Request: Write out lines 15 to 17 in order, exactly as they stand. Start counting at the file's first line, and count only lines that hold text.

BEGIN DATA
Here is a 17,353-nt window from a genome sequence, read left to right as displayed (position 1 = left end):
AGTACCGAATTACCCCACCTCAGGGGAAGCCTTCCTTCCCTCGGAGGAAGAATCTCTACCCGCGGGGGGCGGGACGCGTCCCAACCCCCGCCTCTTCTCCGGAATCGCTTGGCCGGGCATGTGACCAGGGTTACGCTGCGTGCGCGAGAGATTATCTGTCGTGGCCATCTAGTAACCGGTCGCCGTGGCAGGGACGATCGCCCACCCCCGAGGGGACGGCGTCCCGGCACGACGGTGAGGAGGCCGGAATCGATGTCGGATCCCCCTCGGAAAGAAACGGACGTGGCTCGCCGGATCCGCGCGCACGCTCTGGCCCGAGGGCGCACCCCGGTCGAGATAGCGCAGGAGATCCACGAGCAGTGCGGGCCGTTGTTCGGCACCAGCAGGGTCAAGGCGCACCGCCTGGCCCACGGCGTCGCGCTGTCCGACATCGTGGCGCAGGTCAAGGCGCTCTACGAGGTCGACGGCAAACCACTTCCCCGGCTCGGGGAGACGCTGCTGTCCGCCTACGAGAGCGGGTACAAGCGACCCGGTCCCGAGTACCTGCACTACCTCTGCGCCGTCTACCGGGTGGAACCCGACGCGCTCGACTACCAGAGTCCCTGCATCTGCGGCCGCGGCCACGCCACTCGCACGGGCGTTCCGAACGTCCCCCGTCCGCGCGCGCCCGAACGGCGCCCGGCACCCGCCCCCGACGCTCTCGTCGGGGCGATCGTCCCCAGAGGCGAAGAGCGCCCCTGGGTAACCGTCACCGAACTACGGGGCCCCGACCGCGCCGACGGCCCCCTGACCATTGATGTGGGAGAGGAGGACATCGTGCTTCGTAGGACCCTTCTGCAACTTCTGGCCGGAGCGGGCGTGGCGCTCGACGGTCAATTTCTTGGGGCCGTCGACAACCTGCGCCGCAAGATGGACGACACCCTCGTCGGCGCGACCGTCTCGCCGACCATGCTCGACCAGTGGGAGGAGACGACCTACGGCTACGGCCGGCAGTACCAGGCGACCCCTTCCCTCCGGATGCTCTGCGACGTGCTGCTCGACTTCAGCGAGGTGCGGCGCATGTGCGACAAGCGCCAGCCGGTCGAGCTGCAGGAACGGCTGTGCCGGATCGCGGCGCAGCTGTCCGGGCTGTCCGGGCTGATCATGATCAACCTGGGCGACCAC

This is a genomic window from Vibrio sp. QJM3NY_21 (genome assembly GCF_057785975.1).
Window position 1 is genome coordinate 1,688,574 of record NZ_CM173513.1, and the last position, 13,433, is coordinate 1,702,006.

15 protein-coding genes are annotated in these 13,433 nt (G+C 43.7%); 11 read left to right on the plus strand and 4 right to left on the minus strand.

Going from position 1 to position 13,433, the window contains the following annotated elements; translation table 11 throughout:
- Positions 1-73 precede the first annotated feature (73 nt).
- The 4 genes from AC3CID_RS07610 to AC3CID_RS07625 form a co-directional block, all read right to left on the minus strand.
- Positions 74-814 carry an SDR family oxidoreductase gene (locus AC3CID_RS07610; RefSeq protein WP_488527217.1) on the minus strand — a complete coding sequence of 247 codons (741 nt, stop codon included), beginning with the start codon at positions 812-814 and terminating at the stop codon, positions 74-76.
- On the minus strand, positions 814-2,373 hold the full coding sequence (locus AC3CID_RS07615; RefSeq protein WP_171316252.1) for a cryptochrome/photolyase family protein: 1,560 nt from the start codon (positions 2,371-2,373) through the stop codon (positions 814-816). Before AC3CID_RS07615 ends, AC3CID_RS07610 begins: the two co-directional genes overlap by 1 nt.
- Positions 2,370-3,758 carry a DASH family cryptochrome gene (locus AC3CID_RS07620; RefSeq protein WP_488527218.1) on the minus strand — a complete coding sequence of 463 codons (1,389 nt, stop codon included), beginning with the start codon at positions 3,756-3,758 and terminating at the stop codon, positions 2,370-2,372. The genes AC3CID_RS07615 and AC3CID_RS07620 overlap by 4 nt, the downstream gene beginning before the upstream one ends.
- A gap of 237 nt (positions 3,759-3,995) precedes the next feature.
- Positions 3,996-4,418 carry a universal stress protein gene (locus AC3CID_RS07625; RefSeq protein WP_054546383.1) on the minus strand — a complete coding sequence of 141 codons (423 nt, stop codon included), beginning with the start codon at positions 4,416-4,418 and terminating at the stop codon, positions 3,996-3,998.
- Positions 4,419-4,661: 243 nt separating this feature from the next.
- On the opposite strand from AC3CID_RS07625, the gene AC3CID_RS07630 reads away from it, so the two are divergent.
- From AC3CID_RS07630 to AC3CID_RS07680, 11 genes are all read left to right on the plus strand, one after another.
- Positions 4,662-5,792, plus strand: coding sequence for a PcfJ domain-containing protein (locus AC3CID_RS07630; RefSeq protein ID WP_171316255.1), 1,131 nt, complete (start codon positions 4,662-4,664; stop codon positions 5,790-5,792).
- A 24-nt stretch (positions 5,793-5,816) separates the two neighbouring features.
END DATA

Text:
- On the opposite strand from AC3CID_RS07625, the gene AC3CID_RS07630 reads away from it, so the two are divergent.
- From AC3CID_RS07630 to AC3CID_RS07680, 11 genes are all read left to right on the plus strand, one after another.
- Positions 4,662-5,792, plus strand: coding sequence for a PcfJ domain-containing protein (locus AC3CID_RS07630; RefSeq protein ID WP_171316255.1), 1,131 nt, complete (start codon positions 4,662-4,664; stop codon positions 5,790-5,792).